Children are being encouraged to be more 'nosy' in their parents lives during Dementia Awareness Month.
Children are being encouraged to be more 'nosy' in their parents lives during Dementia Awareness Month. Stockbyte

'Nosey' children wanted in the fight against dementia

DO YOU ever tell your sticky-beak children to mind their own business?

Well stop! It could help in the fight against dementia.

Children are being encouraged to take more of an interest in their parents lives to allow better planning and understanding when it comes to living with dementia.

And with September being Dementia Awareness Month, now is the time to have a nosey child!

"If the kids don't know what money their parents have and where, and the parent has dementia, it can be quite difficult to work out what their situation and options are, what they can afford and then act when help is needed," Boutique Advisers aged care expert Brenda Will said.

"Often houses can be disorganised and if parents don't speak openly with their kids and keep their finances private, you're in a situation where nobody knows what their financial position is, and it just adds to the burden.

"It's a tricky thing then finding information on all the various assets and other bits of information, and emotionally it is already very difficult.

"It's best to develop a plan and carefully consider having legal documents prepared when the parent has absolute clarity of mind and you know what you want done."

Nearly a third of Australians over the age of 85 and almost one in 10 over 65 are living with dementia, while it became the leading cause of death in among women in 2016.

Ms Will said it was vital that children took an active role in their parents' lives and remined vigilant for the early warning signs.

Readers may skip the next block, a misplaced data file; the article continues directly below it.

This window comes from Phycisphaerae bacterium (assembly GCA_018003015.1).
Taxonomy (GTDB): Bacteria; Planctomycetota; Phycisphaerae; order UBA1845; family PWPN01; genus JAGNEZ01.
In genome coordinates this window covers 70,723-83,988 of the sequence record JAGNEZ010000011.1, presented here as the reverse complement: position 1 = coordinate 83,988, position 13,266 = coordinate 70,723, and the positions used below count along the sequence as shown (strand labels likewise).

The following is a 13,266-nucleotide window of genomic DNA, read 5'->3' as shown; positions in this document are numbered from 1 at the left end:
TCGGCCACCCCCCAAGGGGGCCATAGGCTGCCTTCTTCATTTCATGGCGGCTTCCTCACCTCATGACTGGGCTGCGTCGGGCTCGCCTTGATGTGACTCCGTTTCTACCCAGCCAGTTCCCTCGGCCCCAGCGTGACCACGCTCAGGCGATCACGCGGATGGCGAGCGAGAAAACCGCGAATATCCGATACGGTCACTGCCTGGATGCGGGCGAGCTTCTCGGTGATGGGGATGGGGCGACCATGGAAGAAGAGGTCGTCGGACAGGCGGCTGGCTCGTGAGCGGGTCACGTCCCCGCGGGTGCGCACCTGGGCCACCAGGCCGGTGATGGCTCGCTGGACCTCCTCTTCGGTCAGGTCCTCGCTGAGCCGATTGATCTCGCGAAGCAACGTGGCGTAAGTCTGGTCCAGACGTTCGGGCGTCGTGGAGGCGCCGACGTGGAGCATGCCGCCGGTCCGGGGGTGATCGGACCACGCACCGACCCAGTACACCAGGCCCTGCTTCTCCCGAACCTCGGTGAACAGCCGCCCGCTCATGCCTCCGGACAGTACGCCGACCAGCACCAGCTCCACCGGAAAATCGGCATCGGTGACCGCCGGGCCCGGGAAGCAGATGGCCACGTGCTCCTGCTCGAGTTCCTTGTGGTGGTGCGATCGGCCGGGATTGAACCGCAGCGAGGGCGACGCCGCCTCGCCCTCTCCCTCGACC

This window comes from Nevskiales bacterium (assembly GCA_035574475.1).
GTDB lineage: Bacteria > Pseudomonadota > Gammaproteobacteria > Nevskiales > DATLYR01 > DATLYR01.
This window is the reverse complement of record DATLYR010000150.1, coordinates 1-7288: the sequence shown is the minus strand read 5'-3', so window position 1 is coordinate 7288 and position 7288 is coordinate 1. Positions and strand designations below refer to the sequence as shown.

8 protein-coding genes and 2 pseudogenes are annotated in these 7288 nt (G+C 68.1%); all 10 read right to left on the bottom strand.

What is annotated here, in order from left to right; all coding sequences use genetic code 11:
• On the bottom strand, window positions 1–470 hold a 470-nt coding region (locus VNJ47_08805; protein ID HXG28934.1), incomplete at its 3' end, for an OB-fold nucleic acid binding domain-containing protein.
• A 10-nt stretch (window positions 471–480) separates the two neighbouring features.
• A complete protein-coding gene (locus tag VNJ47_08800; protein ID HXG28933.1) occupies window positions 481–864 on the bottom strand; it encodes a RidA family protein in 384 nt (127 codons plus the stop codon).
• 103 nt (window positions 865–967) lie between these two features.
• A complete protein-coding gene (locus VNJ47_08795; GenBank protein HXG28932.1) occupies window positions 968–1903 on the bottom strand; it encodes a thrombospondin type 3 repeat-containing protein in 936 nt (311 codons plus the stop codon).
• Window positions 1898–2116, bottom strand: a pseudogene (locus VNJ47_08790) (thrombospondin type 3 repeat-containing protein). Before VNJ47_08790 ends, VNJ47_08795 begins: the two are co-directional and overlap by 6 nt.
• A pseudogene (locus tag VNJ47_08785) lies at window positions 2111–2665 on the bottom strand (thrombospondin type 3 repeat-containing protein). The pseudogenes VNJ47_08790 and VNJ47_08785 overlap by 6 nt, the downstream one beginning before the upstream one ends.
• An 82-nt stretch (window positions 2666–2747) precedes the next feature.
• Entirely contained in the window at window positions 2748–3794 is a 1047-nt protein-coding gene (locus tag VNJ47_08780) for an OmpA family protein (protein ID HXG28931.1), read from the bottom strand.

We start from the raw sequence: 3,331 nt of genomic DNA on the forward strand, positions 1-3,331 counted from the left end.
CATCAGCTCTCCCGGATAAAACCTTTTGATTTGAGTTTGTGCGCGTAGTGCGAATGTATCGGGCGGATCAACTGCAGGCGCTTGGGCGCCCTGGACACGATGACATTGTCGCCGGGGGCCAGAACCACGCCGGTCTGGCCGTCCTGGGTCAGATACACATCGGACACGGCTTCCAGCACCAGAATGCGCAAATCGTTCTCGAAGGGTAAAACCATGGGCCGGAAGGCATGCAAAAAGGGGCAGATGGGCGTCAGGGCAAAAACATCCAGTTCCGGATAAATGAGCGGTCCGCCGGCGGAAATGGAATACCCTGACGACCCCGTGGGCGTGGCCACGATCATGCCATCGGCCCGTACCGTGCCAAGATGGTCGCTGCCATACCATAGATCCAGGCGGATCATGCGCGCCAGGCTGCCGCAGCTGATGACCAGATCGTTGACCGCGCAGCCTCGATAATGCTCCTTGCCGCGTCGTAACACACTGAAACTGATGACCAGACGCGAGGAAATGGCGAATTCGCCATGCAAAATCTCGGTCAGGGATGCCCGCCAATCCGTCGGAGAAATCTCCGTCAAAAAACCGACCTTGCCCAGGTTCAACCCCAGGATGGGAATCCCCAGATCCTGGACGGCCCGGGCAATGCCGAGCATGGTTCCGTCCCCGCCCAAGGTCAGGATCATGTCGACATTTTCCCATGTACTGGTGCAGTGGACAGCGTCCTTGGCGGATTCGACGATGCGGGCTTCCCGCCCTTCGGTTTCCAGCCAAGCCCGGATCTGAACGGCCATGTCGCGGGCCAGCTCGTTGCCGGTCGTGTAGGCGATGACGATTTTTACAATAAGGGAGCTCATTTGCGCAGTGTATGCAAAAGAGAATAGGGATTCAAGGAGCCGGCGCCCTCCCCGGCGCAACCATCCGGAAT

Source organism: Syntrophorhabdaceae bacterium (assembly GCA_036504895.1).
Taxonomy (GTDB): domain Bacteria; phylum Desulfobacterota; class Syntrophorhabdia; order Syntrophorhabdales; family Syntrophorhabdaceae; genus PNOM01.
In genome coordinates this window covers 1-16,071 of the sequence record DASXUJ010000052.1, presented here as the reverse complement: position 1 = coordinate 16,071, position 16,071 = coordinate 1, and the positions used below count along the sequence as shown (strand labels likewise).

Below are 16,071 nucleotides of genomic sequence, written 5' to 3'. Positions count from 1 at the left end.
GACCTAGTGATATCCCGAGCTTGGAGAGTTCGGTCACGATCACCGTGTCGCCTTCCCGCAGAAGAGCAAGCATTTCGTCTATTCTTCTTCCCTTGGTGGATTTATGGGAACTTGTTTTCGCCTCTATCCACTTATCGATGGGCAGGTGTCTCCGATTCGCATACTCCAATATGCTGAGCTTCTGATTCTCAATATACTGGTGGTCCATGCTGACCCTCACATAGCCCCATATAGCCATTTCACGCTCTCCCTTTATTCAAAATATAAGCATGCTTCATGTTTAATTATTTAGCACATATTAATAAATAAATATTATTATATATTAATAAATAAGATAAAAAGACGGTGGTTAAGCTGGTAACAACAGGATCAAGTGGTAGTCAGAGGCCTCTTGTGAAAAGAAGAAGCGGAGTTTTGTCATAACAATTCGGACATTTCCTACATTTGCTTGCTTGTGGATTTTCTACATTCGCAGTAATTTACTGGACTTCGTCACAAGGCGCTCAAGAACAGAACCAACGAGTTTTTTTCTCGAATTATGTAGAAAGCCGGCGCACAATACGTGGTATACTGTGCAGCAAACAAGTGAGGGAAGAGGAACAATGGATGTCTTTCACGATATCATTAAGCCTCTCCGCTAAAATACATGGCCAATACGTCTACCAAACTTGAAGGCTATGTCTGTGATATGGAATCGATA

"If they're only getting together as a family a couple of times a year, parents can put on their happy face," she said.

"You may not pick up on the signs that someone is starting to struggle with dementia. You could see them the next day, and the situation could be very different.

"It's about keeping an eye on parents, checking in on them more regularly and being a bit nosier into their finances and how they're managing. Don't assume because the house is still there, that they're ok."

Ms Will acknowledged the major emotional toll dementia places on everyone involved but insisted there was help available.

"You have this parent who has been this pillar of authority, control and responsibility and to see critical things falling down and them not being able to deal with basic tasks, it can be hard to believe and quite devastating for children to deal with," Ms Will said.

"But there are plenty of options out there and a lot of help available, acting sooner rather than later can make all the difference."

Ms Will said families should take these steps should a sudden need to enter a parent into aged care or provide a home care service, due to dementia, arise:

  • Appropriate documents arranged: Older Australians must carefully consider getting an Enduring Power of Attorney established whilst they can. They may find they are unable to legally execute such a document after Dementia has been diagnosed so it needs to be done early.  The same applies to preparing Wills.
  • Planning for financial costs of care: Know the financial situation to ensure the affordability of care.  Also consider the potential loss of income to those family members dropping out of work to provide care to the person with dementia, something that is almost always overlooked.
  • Find the right facility: There are dementia specific facilities with specially trained staff and security.  Important to find the right facility that offers a safe environment and meets needs. Rise in dementia is seeing more competition for places, so planning is essential. 
  • Make Informed Decisions: There are a number of care options. This can be in the form of home care, day care, respite (or some combination of these) or residential care.  Information and education to better understand dementia is essential so families can better understand what to expect and how best to deal with and support their changing parent.
  • Strong Family Support: the need for care can arise urgently, you're dealing with emotions, finances, issues finding a facility. Important for family members to get ongoing support themselves whether that be through friends, family, organizations or carer support groups.

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